Seed Grain

would be 20,125,000 acres. At the price suggested, this would mean a figure between $28,000,000 and $30,000,000. I should like the minister to give us some idea as to whether the amounts we are guaranteeing will be sufficient to enable the farmers to put in a reasonable crop.

I think we are all agreed that moisture conditions in western Canada are better to-day than they have been for the past seven or eight years. Prices have improved, and with conditions in Europe what they are, they may be even better in the near future. It would be a tragedy if at this time the crops in Saskatchewan and Alberta were seriously curtailed because sufficient seed was not available to the farmers. I think we should have some information in connection with the suggestion of the minister of agriculture of Saskatchewan as to the maximum acreage for each farmer being 250. We ought to know whether that suggestion is acceptable to the federal government. Personally I think some other basis should be used. In and around the Regina plains, down through Yellow Grass, Riceton and Rouleau, you will find many farmers farming anywhere from one to five sections of land. If such a farmer has no seed available it may mean that he can put in only 250 acres. The result would be that a large part of his farm would be left to go into weeds. The farmer might not have the necessary fuel to operate his tractors-these farmers are all tractor farmers-in order to keep the weeds down and a serious situation might develop.

I suggest some other basis be used. I do not mean that these people should be given all the seed they want, but it could be worked out on a pro rata basis. A man with 200 acres would receive a certain amount, a man with from 200 to 500 acres would receive a certain percentage, and a man having over 500 acres would receive a percentage. Before the bill is brought down we ought to have some information as to the price to !be charged. It has been suggested in Saskatchewan that the farmer will be charged between $1.40 and $1.45 per bushel. That is an exorbitant price and we ought to know just what will be charged. In view of the fact that this government is being asked to guarantee the money, we should have a clear statement as to how a man should go about applying for this seed and upon what basis his application will be accepted or rejected. We should know whether exceptions are to be made to the general regulations. When a man has 'been given a certain amount of seed by the municipal council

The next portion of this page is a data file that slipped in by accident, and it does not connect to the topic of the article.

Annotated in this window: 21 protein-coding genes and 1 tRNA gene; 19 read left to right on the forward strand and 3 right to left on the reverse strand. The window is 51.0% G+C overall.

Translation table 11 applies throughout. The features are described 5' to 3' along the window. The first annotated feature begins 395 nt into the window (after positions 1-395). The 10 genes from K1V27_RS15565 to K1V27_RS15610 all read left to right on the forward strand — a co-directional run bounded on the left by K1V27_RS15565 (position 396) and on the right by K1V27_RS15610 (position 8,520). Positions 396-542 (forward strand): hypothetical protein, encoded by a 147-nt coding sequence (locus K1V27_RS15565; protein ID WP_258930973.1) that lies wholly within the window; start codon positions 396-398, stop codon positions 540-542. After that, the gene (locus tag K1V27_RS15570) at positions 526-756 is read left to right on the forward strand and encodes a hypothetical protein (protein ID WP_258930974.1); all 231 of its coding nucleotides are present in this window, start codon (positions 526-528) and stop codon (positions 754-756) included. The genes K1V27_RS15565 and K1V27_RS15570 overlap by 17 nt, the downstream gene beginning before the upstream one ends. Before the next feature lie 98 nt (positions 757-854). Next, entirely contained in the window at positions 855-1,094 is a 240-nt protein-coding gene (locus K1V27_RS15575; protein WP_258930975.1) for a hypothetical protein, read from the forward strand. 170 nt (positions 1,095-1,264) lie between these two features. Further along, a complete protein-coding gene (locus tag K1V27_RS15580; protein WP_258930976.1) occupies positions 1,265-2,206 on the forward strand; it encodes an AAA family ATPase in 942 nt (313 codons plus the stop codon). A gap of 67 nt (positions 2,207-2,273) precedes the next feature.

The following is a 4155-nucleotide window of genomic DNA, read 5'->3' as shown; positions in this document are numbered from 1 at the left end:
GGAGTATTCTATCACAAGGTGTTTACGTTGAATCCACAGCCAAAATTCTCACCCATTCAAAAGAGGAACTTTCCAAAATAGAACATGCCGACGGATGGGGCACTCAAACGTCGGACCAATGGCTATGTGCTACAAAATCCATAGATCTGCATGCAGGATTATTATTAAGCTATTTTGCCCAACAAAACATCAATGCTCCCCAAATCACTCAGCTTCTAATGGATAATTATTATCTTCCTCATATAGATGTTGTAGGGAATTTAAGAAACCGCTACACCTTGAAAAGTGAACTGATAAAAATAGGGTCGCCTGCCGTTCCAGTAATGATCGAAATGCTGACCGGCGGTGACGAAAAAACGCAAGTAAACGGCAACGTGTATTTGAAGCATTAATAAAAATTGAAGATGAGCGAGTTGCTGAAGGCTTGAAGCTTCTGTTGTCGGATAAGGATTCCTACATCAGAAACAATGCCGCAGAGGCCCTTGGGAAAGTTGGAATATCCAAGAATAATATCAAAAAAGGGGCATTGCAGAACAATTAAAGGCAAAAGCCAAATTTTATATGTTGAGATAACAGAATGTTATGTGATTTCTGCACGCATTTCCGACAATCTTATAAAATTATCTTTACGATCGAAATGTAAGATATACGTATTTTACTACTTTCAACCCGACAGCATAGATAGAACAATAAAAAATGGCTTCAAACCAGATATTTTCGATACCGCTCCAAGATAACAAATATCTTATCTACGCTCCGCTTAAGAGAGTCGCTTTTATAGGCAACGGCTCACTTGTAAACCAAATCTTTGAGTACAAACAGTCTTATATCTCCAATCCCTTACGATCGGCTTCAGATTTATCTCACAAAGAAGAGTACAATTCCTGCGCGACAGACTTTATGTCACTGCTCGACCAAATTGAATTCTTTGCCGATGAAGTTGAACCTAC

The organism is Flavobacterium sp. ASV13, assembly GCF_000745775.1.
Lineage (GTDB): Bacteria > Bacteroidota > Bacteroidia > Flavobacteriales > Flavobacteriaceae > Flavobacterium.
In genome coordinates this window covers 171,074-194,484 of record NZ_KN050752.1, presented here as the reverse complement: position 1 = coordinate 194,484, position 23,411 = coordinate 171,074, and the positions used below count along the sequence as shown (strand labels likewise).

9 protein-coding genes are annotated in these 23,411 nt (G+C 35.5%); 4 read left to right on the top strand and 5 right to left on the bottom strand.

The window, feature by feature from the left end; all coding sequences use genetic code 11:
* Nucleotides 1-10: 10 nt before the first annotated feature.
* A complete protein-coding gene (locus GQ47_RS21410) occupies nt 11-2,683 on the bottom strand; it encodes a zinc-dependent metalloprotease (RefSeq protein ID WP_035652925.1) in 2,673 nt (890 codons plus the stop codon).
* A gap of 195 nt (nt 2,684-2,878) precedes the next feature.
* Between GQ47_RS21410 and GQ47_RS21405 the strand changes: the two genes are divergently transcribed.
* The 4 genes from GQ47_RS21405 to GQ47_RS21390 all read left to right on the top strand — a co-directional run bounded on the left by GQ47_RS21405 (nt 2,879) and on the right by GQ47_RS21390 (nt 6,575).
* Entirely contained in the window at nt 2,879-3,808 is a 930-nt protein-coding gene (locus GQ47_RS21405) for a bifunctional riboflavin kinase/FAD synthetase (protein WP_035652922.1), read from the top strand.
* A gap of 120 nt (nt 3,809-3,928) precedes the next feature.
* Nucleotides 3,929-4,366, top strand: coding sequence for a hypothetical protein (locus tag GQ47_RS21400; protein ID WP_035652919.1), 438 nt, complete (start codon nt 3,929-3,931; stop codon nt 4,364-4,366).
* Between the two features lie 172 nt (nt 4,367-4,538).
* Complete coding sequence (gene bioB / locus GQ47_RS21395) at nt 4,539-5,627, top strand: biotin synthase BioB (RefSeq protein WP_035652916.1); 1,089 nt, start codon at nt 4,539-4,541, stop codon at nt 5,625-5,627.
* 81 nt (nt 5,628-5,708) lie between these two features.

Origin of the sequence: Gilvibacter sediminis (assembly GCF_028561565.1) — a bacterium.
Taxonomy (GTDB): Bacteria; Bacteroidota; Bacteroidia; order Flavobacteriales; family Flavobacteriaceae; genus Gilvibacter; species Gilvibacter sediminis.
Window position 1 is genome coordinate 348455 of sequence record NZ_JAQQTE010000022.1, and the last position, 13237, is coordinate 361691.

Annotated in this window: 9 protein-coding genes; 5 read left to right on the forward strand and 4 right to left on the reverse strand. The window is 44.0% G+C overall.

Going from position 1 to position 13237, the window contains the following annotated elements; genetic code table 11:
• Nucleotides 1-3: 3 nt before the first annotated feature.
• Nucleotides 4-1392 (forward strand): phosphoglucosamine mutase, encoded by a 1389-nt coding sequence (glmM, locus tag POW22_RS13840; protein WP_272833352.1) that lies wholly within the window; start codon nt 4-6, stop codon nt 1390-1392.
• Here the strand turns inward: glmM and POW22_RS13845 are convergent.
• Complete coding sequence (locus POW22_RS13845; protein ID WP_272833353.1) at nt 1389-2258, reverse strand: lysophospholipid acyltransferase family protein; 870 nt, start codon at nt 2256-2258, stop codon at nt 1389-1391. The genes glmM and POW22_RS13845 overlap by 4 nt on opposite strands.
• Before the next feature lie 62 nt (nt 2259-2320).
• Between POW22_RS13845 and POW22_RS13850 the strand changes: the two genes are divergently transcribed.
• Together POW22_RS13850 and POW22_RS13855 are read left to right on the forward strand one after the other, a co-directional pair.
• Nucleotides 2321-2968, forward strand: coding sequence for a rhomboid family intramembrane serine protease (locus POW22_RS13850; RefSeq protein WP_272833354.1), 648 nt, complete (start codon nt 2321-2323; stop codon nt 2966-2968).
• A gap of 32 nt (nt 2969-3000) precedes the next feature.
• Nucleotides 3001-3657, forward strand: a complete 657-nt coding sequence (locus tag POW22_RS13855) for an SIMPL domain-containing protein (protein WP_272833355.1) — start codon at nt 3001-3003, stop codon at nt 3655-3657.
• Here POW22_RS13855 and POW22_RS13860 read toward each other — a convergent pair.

we should know whether he can go to the inspector or to someone else and get that amount increased.

We should have particulars of the machinery that is being set up for the distribution of this seed. I think it would be well if the Minister of Agriculture had a copy of the regulations before him when the bill is brought down. Anyone reading the Regina and Saskatoon papers cannot help but be confused by the various suggestions and reports in connection with the regulations to govern the distribution of seed. A clear statement along these lines would help to clarify the whole situation, and I hope the Minister of Finance and the Minister of Agriculture will see fit to give us this information when the 'bill is in committee.

Topic:   SEED GRAIN
Subtopic:   GUARANTEE OF LOANS FOR PURCHASE OF SEED AND OTHER ASSISTANCE IN SEEDING OPERATIONS IN WESTERN PROVINCES
Permalink

March 25, 1938